The mustang, Ms. Parant said, “is part of the American myth. People want to know that they can come to the American West and know that they can see herds of wild horses roaming. It’s part of the imagery.”
As mustangs increasingly competed with cattle in the 1940s and 50s, many were rounded up and slaughtered. They found a champion in Velma Johnston, better known as Wild Horse Annie, who pushed Congress to act. In 1971, Congress gave the federal bureau the job of caring for them.
Shelley Sawhook, the president of the American Horse Defense Fund, argues, along with other horse defenders, that the federal government “mismanaged the program from the very beginning.” She added that “their proposal to euthanize is a stopgap measure” to cover what she believes is an overly aggressive policy of removing horses from the range for the benefit of cattle interests.
Accusations of mismanagement have dogged the bureau across Democratic and Republican administrations; a decade ago The Associated Press found that a few agency employees were adopting mustangs themselves and selling them to slaughterhouses. In the wake of lawsuits by the Fund for Animals and other groups, the bureau required anyone adopting a mustang to sign a binding pledge not to send it to a slaughterhouse. In 2001, the Earth Liberation Front took credit for the firebombing of an agency hay barn on the Nevada-California border.
Today, the fundamental rift between the bureau and its critics involves two judgment calls: how many horses can a range of 29 million acres support, and how should that level be maintained?
Arlan Hiner, an assistant field manager for the bureau in Nevada, said, “We’re supposed to be managing for ecological balance.” Over all, the bureau wants to cut the wild herd by about 6,000 horses. Ted Williams, the author of the Audubon article, argued that without euthanasia such a balance would be impossible.
Mr. Williams’s article infuriated the mustang advocates even more than the agency’s proposal to resume euthanasia. Ms. Parant laughs at the idea of attributing the range destruction to horses when cattle greatly outnumber them.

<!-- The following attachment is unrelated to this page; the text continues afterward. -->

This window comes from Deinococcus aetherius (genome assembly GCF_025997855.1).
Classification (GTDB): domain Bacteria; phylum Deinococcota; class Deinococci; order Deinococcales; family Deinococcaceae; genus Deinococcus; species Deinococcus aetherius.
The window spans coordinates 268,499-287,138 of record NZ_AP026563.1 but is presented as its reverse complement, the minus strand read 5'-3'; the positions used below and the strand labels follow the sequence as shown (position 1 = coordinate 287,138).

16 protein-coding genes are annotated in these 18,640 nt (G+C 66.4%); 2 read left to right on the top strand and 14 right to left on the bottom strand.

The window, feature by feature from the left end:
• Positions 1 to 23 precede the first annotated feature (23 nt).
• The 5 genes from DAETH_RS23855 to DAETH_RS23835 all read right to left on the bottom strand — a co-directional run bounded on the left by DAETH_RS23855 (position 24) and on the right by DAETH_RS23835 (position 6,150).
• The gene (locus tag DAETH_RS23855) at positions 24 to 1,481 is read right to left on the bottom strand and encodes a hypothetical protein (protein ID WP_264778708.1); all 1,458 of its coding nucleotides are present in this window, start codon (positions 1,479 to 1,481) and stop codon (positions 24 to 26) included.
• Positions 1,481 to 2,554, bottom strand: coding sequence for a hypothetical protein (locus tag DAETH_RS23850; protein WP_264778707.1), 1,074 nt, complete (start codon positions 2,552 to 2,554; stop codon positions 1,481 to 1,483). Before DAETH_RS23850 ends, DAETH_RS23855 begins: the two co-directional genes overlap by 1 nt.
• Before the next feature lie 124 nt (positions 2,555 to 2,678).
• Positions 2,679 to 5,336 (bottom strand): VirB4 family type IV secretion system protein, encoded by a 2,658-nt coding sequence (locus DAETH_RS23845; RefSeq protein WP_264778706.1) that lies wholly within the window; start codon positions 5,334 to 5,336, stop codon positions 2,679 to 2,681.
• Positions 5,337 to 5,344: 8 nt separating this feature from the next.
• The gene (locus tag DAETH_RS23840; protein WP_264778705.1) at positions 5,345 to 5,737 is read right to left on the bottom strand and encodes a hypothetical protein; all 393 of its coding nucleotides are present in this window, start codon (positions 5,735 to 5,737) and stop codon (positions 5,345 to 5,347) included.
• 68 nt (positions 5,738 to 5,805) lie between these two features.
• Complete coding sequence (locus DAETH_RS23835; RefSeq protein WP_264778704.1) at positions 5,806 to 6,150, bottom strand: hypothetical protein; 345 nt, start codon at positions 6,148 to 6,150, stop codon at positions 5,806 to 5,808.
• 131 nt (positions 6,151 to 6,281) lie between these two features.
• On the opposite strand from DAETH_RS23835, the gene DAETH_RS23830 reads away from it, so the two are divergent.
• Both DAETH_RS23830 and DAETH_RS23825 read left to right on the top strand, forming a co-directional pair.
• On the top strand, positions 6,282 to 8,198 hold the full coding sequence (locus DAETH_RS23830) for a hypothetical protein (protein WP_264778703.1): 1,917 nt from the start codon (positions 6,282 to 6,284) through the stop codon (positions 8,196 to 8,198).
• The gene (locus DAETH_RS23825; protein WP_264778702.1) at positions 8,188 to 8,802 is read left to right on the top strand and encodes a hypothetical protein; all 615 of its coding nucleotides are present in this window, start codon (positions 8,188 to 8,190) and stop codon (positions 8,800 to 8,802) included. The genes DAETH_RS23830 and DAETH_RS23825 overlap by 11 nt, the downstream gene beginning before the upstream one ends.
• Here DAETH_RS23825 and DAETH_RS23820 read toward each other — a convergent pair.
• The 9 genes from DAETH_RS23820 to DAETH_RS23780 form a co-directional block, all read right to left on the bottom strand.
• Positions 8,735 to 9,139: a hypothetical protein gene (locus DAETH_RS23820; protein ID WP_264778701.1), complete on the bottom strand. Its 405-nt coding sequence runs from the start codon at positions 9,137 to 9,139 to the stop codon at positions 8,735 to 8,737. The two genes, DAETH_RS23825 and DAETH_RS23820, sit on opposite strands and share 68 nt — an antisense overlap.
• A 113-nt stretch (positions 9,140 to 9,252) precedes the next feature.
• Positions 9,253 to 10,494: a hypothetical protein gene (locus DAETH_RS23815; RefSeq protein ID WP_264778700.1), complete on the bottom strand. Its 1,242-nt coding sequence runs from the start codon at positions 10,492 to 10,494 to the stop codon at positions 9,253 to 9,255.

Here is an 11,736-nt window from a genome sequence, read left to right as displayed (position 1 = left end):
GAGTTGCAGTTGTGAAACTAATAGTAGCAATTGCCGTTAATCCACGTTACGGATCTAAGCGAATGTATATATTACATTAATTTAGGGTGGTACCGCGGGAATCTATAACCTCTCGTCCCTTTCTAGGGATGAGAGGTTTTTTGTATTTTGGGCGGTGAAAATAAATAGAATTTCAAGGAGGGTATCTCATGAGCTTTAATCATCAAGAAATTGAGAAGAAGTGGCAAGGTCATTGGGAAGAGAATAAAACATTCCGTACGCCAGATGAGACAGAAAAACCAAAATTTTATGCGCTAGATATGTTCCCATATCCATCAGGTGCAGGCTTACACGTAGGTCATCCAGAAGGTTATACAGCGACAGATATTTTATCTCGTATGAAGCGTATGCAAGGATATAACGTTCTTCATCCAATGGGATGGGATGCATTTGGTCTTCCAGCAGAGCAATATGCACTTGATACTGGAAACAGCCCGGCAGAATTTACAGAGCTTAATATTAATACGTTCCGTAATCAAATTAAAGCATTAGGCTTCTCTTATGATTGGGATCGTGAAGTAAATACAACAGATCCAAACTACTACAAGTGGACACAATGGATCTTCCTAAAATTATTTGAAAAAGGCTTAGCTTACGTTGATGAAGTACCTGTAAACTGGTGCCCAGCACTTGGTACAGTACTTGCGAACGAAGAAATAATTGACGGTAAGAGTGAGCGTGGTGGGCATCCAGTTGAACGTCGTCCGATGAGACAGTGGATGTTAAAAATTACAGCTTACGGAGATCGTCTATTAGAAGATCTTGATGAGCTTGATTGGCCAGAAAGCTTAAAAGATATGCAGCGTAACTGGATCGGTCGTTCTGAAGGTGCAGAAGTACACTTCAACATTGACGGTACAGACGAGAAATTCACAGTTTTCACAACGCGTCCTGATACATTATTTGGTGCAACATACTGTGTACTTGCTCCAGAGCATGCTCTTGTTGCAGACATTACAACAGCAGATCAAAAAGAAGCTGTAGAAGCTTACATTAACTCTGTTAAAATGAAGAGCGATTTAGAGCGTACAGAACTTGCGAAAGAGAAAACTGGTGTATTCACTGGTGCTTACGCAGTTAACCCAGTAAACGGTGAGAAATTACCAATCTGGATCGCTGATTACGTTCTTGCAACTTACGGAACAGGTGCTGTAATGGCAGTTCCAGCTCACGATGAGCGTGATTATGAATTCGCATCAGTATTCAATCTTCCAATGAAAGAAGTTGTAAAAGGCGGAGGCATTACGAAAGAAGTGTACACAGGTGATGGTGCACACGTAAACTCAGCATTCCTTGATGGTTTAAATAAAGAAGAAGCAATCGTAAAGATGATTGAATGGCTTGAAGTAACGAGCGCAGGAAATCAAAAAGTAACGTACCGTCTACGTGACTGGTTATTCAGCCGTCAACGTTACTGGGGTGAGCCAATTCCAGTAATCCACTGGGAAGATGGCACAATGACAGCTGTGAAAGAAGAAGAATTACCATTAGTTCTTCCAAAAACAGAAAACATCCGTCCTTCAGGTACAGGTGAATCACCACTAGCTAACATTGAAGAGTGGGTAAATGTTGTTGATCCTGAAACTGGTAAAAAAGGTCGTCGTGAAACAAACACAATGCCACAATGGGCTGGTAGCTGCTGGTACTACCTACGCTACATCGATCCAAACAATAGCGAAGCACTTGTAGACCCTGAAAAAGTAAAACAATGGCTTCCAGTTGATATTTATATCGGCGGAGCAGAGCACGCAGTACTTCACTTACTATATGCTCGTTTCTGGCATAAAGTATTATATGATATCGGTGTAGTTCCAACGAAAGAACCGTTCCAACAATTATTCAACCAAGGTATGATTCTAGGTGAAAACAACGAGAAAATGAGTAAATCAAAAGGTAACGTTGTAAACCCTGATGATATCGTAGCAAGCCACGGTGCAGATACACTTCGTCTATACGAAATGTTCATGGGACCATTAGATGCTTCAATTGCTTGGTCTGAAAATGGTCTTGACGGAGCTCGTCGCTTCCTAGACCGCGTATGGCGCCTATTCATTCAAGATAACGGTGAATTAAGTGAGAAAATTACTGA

Jay F. Kirkpatrick, a scientist who is the director of the Science and Conservation Center in Billings, Mont., wrote in a rebuttal to the Audubon article that Mr. Williams had not given sufficient weight to birth control options, which could make “serious inroads” on horse populations.
“The issue is not that the technology doesn’t exist, but that the B.L.M. is not investing in it,” Professor Kirkpatrick wrote.
Herd sizes, the bureau says, double every four years. And the agency is working with a contraceptive that is largely effective for two years in mares. Alan Shepherd, the official who helps run the contraceptive program, said that it showed promise but had limitations.
“The ultimate thing is you can’t catch them all,” Mr. Shepherd said.
The horses that came rushing into the corral ahead of the helicopter were taken to a holding facility and will eventually find their way into the Adopt-A-Horse program.
The bureau said it would be premature to discuss the criteria for culling horses or the means of euthanasia. Longtime observers believe that older, unadoptable horses would be the focus of such a program. And in past mustang-thinning operations at holding facilities, marksmen shot the horses, said Dr. Messer of Missouri.
After Representative Nick J. Rahall II, Democrat of West Virginia and chairman of the House Natural Resources Committee, raised questions this month about the euthanasia proposal, the bureau agreed to make no decision until after completion of a Congressional audit of the program, which is due in September.